Pittsburgh Post-Gazette countersues Mylan
This one comes in on the wrong side of the weekend, but it’s worth some attention to people who follow the media and follow financial news: The Pittsburgh Post-Gazette sued pharmaceutical company Mylan on Friday — that action itself a countersuit to Mylan’s lawsuit against the paper. (Read the documents for yourself at this blog.)
Mylan Inc’s subsidiary Mylan Pharmaceuticals sued the Post-Gazette and two of its journalists in August, claiming that the daily paper and its reporters improperly obtained confidential documents and misappropriated trade secrets in the process of reporting and publishing a story on an internal company report about potential problems at Mylan’s Morgantown, West Virginia, plant. Mylan’s internal report, as the Post-Gazette reported, showed that employees had overridden computer-generated warnings about possible problems in its drug-making process.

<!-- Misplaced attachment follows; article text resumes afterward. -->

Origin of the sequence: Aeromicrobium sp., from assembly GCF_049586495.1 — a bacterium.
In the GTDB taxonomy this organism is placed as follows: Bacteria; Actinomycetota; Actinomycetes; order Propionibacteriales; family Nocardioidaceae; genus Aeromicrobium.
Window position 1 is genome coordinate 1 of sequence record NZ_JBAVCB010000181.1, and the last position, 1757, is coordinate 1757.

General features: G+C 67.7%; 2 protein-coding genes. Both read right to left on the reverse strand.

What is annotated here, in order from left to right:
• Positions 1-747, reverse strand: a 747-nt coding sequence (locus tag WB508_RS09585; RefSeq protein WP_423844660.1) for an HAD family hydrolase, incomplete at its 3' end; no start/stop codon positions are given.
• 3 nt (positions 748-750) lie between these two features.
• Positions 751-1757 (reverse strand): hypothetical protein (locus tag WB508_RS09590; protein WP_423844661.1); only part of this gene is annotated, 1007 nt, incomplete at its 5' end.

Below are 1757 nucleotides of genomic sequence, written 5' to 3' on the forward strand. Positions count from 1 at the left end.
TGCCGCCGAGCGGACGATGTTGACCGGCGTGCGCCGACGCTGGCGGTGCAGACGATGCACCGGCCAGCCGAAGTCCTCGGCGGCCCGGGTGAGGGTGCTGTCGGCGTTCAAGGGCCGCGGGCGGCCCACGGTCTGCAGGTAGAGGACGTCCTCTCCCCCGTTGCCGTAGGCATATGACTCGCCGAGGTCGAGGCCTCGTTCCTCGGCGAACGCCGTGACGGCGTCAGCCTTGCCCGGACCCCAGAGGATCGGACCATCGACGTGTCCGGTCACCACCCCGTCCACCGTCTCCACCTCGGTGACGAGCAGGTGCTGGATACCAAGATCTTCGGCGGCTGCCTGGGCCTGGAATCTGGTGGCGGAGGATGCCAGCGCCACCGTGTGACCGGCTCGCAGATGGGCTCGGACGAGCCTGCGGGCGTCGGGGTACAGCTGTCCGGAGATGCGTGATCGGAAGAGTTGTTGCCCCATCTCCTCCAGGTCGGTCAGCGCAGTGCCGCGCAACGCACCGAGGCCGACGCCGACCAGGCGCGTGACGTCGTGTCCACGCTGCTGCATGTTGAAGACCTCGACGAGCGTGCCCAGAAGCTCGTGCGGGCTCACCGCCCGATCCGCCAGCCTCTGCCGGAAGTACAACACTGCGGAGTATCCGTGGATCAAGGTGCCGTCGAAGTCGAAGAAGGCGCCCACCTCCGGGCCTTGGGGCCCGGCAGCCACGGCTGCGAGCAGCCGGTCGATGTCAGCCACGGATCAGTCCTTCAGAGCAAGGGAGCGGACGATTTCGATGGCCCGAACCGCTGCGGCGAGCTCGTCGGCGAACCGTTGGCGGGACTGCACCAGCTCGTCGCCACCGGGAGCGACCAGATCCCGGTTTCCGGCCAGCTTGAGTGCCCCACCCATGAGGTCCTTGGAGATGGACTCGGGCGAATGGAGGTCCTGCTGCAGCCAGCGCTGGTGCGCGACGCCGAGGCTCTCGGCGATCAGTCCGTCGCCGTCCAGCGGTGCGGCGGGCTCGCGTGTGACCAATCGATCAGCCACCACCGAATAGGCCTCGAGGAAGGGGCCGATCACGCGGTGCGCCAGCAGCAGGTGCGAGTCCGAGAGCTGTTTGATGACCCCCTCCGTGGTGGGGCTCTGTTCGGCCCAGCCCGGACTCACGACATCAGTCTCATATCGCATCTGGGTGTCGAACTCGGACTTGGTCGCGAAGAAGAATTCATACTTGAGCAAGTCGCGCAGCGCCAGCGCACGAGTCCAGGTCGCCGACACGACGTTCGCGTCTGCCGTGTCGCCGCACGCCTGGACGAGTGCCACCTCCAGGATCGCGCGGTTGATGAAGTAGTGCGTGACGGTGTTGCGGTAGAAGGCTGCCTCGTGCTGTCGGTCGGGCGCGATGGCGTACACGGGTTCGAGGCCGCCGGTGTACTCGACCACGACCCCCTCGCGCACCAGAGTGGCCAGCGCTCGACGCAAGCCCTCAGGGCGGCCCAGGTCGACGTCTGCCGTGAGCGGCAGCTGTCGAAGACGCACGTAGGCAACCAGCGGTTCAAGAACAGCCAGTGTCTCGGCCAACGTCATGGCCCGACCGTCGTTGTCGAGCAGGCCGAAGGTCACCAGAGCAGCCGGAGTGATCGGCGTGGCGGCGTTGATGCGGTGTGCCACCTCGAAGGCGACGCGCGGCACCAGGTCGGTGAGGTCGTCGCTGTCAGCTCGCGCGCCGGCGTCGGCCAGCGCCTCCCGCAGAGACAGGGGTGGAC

Mylan naturally wasn’t crazy about that, prompting the lawsuit. Now, the Post-Gazette is smacking back. Here is an excerpt from its own news story:
In one filing, attorneys for the newspaper said that all of the documents used in the July 26 story were obtained lawfully.
“In sum, the Post-Gazette did nothing wrong whatsoever — not in obtaining information for publication and not in publishing.”
It further says that the newspaper’s work is entirely protected by the First Amendment.
“The Post-Gazette’s article on the content of Mylan’s internal report was meticulously accurate,” one court filing said. “Indeed, Mylan concedes as much, since the complaint contains no cause of action alleging falsity or any other alleged wrong regarding the publication.”
In a motion to dismiss the lawsuit, the Post-Gazette accuses the company of ulterior motives, saying that it doesn’t want to hold the newspaper liable but rather find out who among its employees served as sources for the article.
It says that Mylan “undertook a feverish hunt” to find those sources to no avail.
The Post-Gazette wrote in its filing that Mylan’s effort to circumvent the Constitution “is doomed to fail.”
The Post-Gazette story also notes that lawyers for the defendants, reporters Patricia Sabatini and Len Boselovic, that none of the information that they published is a trade secret and that Mylan hasn’t suffered quantifiable damages as a result of the article.
(Reuters Photo: Pittsburgh skyline)